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The last time I bought a monitor, I'm not sure that LCD was even an option. That was back in 1999, when I picked up a 17" Medion CRT. It has done me proud, but for some time it has been flickering, and was beginning to get a little blurred. Still though, I was convinced that a CRT gave a more true rendition of images across the whole of the screen.
I know people who bought LCD monitors some 4 or 5 years ago, and, although the green eyes of envy liked the look of these monitors back then, it has taken until now for me to be convinced that these screens really could replace the trusty old CRT.
My suspicions have not been unfounded. I first noticed that some LCD displays have great difficulty in providing much contrast. On an Excel spreadsheet, on my old work laptop, for instance, it was nigh-on impossible to tell the difference between the pastel green and blue colours without continually tilting the screen.
Although things have improved somewhat with laptops, I still find that my high-end Acer struggles to show images with enough contrast to make mobile photo editing a viable option. The problem seems to occur even with some desktop LCD screens. It became apparent that if I didn't spend enough money, and didn't do my homework, I was going to be stuck with a screen that left me feeling very bitter.
I do play some games, so a reasonably fast response time was important. But for a few years now, I have been interested in photography, and so one of the main tasks that I perform on my machine is digital photo editing. I had already suffered some poor results from using my laptop to edit photos, and I didn't want to go through that again.
I went for this monitor, against the advice of a major PC magazine, which recommended against this monitor. It recommended getting an Acer screen instead "because it has inbuilt speakers, and was better value for money".
I shan't go into any more details of *their* review, as I'm afraid I disagree with them in many areas. I didn't want speakers, and the 'better' value is only any good if it's 'enough' value! So I did some digging around on the Internet to attempt to find out exactly what makes a monitor ideal for photo editing.
After some searching, I discovered that the poor contrast and colour differentiation problem was most likely being caused by what is known as a 'narrow viewing angle'. This is the same effect that made the first LCD TVs only viewable from virtually head-on. A CRT doesn't suffer as much in this respect, and is therefore viewable from an enormously wide angle.
The second thing I learnt is that there are four main types of LCD panel:
- TN + Film - IPS (superceded by Super IPS, or S-IPS) - MVA - PVA
I shan't go into the details - suffice to say that if you wish to read more about them, then a quick Google for "Types of LCD panel" will return most of the information you could require. To cut a long story short though, S-IPS is the preferred type of display for photo editing because of it's wide viewing angle.
Before I finally get onto the device itself, it's worth mentioning the last piece of advice that I found, which settled me upon this monitor. Apparently, the best monitors are Eizo. If you can't afford that, go for NEC, Lacie or Apple. (http://www.anands.net/faq/lcd.html)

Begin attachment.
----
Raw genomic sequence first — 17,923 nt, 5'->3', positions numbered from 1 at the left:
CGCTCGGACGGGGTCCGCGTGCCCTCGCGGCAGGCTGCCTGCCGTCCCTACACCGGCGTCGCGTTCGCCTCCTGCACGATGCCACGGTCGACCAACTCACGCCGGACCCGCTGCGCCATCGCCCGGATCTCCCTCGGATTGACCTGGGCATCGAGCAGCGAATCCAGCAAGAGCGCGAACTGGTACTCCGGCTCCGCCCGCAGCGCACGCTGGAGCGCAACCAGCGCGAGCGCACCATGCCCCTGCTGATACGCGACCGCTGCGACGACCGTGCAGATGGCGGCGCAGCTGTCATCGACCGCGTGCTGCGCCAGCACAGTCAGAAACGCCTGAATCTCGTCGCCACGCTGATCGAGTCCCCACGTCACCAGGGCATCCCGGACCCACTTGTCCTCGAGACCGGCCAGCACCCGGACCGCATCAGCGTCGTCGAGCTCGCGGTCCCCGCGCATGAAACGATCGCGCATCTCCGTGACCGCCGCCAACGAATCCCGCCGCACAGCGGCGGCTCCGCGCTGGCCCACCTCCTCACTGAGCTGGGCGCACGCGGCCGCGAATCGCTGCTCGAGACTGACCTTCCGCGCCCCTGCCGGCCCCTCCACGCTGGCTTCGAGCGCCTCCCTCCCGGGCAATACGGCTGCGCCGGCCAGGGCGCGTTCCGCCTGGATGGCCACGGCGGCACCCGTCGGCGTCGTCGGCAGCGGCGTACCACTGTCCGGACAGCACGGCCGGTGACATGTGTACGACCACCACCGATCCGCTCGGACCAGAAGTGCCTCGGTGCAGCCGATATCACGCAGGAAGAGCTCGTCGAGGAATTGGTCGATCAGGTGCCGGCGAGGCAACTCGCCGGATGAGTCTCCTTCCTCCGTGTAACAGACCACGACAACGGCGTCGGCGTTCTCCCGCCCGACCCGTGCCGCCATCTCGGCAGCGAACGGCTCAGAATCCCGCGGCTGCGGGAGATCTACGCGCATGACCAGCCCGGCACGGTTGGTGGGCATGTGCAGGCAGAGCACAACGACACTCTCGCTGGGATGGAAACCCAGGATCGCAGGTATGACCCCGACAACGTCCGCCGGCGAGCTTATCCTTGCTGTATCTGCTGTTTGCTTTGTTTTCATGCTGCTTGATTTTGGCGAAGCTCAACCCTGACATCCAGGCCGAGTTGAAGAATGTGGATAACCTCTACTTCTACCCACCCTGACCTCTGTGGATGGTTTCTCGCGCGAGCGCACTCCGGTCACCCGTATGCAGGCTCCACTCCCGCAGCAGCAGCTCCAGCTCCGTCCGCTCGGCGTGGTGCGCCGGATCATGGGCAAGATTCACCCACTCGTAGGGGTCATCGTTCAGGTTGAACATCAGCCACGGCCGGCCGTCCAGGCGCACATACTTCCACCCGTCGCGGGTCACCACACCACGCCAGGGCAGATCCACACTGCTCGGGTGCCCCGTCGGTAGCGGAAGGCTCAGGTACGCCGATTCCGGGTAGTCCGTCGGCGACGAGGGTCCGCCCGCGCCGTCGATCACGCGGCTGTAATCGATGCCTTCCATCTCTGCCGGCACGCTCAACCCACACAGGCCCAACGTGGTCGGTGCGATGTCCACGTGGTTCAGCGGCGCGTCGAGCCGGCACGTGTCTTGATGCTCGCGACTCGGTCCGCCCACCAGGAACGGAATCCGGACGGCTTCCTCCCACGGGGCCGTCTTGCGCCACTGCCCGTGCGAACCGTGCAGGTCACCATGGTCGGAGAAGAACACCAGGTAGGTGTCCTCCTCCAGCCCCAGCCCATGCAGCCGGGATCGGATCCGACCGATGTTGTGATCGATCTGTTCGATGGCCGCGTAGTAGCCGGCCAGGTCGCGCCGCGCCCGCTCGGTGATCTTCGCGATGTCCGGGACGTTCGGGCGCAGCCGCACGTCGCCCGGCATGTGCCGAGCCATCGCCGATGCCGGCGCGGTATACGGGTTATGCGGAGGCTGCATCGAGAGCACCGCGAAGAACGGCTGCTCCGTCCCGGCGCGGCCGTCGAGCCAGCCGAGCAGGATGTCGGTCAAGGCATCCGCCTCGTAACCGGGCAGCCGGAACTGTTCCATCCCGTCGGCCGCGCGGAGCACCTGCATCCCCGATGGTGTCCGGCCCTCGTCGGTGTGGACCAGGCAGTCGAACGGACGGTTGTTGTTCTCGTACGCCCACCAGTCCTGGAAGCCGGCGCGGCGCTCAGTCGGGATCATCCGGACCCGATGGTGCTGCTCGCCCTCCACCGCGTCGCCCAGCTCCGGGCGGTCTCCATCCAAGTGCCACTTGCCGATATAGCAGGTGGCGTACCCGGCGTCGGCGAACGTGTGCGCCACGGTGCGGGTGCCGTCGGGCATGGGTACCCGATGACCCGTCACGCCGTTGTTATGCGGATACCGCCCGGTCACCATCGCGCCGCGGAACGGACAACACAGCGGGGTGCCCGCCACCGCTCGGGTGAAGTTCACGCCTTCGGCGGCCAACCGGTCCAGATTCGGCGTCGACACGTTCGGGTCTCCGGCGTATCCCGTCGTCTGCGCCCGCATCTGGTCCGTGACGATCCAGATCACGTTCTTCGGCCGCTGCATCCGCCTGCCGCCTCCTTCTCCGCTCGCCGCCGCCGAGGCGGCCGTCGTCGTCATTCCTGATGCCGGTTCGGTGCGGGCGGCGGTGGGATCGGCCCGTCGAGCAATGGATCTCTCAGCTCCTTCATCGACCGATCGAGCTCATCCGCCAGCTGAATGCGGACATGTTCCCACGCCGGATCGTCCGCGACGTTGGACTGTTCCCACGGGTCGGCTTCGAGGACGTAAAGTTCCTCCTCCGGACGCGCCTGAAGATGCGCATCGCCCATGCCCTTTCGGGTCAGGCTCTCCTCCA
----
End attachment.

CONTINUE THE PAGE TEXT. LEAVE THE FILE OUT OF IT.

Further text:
I wanted to spend enough, but not a small fortune, so the fact that the NEC was an S-IPS screen settled me upon this monitor, despite the fact that I could have had a 22" screen for about the same price. I placed my order for about £340.
The screen arrived a couple of days later. The first thing I had to do was get rid of the old CRT from the desk, and give the area the best vacuuming it's had for a long time. Finally, the desk was looking like wood again, following a good dusting and polishing.
Upon opening, the first thing I noticed was a bold instruction of exactly how to remove it from the box. It said to ensure that the screen was only removed by holding the sides. Makes sense really, but I can just imagine the problems without such warnings, with kids diving into boxes and squeezing this lovely lump of LCD panel with their mitts.
The monitor was extremely well packaged. All connectors and manuals were neatly packed into the top of the box, meaning that all accessories were already out by the time it came to removing the panel itself.
It came with:
- Euro power cable - UK power cable - analogue (15-pin MINI D-SUB) signal cable - digital (DVI-D) signal cable - a USB cable (for 4 high-level USB ports) - a user manual - cable cover - CD-ROM.
I didn't use the analogue cable. My PC is fairly new, and so has two DVI-D ports on the graphics card. I put everything together, threading all cables through the tidy in the swivel arm - USB, DVI-D and power). Once the cables are all threaded into place, there is a cover which encloses them within the body of the arm - a nice touch. Another cover also clips over the connectors at the back of the monitor, meaning that the only open access to them is from underneath - no dust trap here!
It's worth noting at this point that two of the high-level USB ports are around the back, alongside the DVI-D connector, and are therefore not that easy to connect. They are ideal though, for small devices (USB wifi, or bluetooth etc) or permanently wired accessories like printers. There are another two easy-to-reach USB ports at the left of the screen.